I recently had a traumatic telephone conversation with my estranged husband (he lives in Tennessee and I live in CT where he moved us in 1999). I was really proud of myself during this conversation. I recorded it but have not had the strength to listen to the recording.

When this person would attack me or order me to do something that was really none of his business (he hasn’t been around for over 5 years), I told him that it wasn’t his concern what I did in that situation. It wasn’t any of his business. It wasn’t his job. It wasn’t up to him.

When he ignored my response, I would repeat myself. Eventually he stopped with that thread of the conversation.

We needed to make some decisions together, but what I found was that he had made the decisions and my input wasn’t necessary (in his mind).

I have since disconnected from him. I will not speak to him anymore.

But, sadly, I found myself directing much of my pain and anger inward once again. This was extremely destructive. I am just now recovering from this single conversation.

What does this all mean?

Women who are living in abusive relationships will not begin recovery until they begin to look outward, outside of their own small world and the voice of the abuser(s).

The biggest step will be to speak to someone, anyone, about what is going on. Then listen. Weigh advice carefully giving your own voice the most credence.

Word of warning: seeking such help in your church might backfire. It did for me. I was accused of gossiping when I tried to reach out for help. I was also shut down regularly if I tried to share something awful that my husband did to me. No one wanted to hear it. I recommend looking at secular counseling and organizations for help getting out of an abusive relationship. The church doesn’t have a great track record protecting women.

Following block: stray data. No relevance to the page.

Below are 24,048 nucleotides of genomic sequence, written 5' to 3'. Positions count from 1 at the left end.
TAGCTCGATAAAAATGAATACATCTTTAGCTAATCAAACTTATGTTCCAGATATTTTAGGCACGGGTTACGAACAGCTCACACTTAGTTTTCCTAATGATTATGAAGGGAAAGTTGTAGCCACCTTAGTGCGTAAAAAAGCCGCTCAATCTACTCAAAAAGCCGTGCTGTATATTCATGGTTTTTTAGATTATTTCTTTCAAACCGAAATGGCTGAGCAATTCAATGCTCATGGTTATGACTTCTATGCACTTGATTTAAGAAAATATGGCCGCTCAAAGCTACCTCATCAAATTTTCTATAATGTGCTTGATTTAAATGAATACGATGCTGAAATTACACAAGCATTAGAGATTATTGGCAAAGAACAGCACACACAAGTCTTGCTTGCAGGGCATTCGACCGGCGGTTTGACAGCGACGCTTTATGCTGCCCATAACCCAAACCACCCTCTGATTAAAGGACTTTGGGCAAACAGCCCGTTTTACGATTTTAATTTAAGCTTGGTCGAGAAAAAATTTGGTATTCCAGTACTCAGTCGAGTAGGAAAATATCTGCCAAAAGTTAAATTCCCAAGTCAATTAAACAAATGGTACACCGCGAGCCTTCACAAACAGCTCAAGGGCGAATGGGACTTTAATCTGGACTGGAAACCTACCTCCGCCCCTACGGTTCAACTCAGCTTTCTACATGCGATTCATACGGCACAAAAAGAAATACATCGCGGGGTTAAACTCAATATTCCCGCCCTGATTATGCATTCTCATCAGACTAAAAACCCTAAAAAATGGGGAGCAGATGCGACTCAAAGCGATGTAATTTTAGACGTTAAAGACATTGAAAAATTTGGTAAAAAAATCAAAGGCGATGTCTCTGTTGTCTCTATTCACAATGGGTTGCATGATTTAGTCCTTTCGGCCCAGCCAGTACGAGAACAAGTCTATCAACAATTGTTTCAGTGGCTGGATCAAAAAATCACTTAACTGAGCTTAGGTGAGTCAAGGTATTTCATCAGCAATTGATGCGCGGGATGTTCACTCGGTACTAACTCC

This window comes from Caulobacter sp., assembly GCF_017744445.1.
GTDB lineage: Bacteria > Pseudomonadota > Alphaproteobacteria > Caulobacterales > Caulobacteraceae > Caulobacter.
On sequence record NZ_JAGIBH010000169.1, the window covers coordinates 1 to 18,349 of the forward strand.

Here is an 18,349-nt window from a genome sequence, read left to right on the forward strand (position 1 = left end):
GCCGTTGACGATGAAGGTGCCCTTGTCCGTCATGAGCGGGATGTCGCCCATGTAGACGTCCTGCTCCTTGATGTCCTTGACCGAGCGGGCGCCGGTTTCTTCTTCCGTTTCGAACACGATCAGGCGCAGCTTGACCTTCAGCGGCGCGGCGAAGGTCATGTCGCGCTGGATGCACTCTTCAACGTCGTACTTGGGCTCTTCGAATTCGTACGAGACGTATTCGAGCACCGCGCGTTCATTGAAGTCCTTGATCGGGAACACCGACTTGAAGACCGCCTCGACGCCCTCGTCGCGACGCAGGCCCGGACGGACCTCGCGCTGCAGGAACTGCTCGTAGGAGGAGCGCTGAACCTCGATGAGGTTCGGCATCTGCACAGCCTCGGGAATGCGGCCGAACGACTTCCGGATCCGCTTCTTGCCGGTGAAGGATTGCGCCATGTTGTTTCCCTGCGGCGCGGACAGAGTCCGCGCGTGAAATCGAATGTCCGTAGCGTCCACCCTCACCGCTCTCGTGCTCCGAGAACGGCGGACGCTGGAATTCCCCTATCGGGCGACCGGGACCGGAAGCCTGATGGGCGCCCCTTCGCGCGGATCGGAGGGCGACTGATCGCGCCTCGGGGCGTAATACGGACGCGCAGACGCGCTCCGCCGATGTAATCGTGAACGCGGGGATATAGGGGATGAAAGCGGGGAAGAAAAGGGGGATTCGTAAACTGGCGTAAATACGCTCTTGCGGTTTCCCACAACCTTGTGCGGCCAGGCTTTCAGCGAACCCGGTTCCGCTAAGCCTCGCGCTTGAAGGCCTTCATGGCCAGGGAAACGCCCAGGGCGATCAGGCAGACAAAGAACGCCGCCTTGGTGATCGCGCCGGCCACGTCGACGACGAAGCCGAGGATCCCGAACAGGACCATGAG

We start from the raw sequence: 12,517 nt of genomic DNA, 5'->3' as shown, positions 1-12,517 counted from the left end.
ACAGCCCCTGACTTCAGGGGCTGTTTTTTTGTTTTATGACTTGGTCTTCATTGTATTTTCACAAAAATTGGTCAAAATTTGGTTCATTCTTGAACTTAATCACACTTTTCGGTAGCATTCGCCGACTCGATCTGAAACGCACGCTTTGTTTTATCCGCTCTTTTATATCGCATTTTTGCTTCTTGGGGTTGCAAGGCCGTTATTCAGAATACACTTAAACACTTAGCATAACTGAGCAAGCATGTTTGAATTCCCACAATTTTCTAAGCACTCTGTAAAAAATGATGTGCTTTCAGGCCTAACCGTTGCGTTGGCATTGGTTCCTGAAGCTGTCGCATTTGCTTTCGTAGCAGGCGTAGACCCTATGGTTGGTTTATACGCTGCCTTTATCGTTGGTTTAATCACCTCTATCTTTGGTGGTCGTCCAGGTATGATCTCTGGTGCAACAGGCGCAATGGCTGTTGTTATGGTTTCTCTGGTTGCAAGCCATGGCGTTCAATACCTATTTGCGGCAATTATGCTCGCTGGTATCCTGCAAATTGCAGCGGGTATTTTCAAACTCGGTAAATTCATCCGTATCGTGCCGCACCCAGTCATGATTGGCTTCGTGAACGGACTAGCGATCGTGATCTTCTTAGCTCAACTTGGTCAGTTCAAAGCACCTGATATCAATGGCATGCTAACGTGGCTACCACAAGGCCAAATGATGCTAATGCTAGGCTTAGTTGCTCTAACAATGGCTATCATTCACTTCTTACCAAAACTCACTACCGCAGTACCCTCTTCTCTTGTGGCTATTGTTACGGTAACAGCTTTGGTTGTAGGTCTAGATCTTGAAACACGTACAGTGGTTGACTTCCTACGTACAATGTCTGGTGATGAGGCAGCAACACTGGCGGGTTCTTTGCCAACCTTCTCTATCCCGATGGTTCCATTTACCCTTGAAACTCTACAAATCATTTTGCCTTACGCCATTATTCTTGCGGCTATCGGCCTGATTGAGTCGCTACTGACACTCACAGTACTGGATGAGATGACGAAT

In recovery, learning to listen to one’s own voice is primary. The challenge is to not allow the abuser’s voice to flood out the inner voice. For women, this can be especially difficult.

Even when hearing from those who are professionals or friends, it is important to consider what they say very carefully, visiting their advice and thoughts occasionally, considering their points of view and advice carefully. They have value but not more weight than the inner voice of self.

We must be careful not to trade one controlling relationship for another. Co-dependent people are attracted to those who are in abusive relationships or have been in the past. These well-meaning co-dependents love to control victims of abuse under the guise of care and concern.

What I have learned is that my own voice, my thoughts, dreams, desires, hopes, and needs are very, very important. Even if no one else assigns them importance, I must do that for myself.

Learning to look inward for recovery and healing — we must address core issues that contributed to being in an abusive relationship in the first place — and outward for help and assistance are both very important.

One important aspect to the outward is that there is a huge world of opportunity out there. There are choices and options for women. It might not feel that way and it might seem impossible. The reality is that women can work, get an education, and find healthy support after an abusive relationship.

It isn’t an either/or but an and situation.

Look inward and look outward. Listen carefully to your own voice first and foremost, but allow others you respect and trust to offer advice and support.